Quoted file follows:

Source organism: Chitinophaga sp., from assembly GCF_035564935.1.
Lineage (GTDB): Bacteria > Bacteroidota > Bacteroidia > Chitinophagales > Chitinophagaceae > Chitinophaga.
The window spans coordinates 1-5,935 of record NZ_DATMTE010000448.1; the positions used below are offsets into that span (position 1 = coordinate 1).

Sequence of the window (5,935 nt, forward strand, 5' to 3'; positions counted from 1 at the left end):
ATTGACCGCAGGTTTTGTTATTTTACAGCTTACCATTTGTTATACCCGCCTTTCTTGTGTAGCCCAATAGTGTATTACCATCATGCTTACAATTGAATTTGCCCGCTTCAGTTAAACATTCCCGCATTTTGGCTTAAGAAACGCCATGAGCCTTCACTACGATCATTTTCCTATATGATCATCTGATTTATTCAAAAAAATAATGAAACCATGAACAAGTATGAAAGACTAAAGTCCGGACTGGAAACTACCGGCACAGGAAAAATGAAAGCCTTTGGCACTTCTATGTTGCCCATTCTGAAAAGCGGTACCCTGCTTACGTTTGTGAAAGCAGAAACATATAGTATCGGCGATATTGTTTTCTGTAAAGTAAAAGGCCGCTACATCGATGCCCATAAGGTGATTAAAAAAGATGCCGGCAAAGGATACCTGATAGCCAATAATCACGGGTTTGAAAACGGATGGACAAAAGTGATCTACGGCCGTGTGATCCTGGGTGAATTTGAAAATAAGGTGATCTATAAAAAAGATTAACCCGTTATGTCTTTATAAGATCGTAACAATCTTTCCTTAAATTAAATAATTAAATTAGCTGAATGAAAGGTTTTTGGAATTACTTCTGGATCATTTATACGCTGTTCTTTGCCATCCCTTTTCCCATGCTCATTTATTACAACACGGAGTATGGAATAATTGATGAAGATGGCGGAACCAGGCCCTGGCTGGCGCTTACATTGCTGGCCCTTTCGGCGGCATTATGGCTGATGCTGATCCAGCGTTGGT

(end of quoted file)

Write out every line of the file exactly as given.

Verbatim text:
Source organism: Chitinophaga sp., from assembly GCF_035564935.1.
Lineage (GTDB): Bacteria > Bacteroidota > Bacteroidia > Chitinophagales > Chitinophagaceae > Chitinophaga.
The window spans coordinates 1-5,935 of record NZ_DATMTE010000448.1; the positions used below are offsets into that span (position 1 = coordinate 1).

Sequence of the window (5,935 nt, forward strand, 5' to 3'; positions counted from 1 at the left end):
ATTGACCGCAGGTTTTGTTATTTTACAGCTTACCATTTGTTATACCCGCCTTTCTTGTGTAGCCCAATAGTGTATTACCATCATGCTTACAATTGAATTTGCCCGCTTCAGTTAAACATTCCCGCATTTTGGCTTAAGAAACGCCATGAGCCTTCACTACGATCATTTTCCTATATGATCATCTGATTTATTCAAAAAAATAATGAAACCATGAACAAGTATGAAAGACTAAAGTCCGGACTGGAAACTACCGGCACAGGAAAAATGAAAGCCTTTGGCACTTCTATGTTGCCCATTCTGAAAAGCGGTACCCTGCTTACGTTTGTGAAAGCAGAAACATATAGTATCGGCGATATTGTTTTCTGTAAAGTAAAAGGCCGCTACATCGATGCCCATAAGGTGATTAAAAAAGATGCCGGCAAAGGATACCTGATAGCCAATAATCACGGGTTTGAAAACGGATGGACAAAAGTGATCTACGGCCGTGTGATCCTGGGTGAATTTGAAAATAAGGTGATCTATAAAAAAGATTAACCCGTTATGTCTTTATAAGATCGTAACAATCTTTCCTTAAATTAAATAATTAAATTAGCTGAATGAAAGGTTTTTGGAATTACTTCTGGATCATTTATACGCTGTTCTTTGCCATCCCTTTTCCCATGCTCATTTATTACAACACGGAGTATGGAATAATTGATGAAGATGGCGGAACCAGGCCCTGGCTGGCGCTTACATTGCTGGCCCTTTCGGCGGCATTATGGCTGATGCTGATCCAGCGTTGGT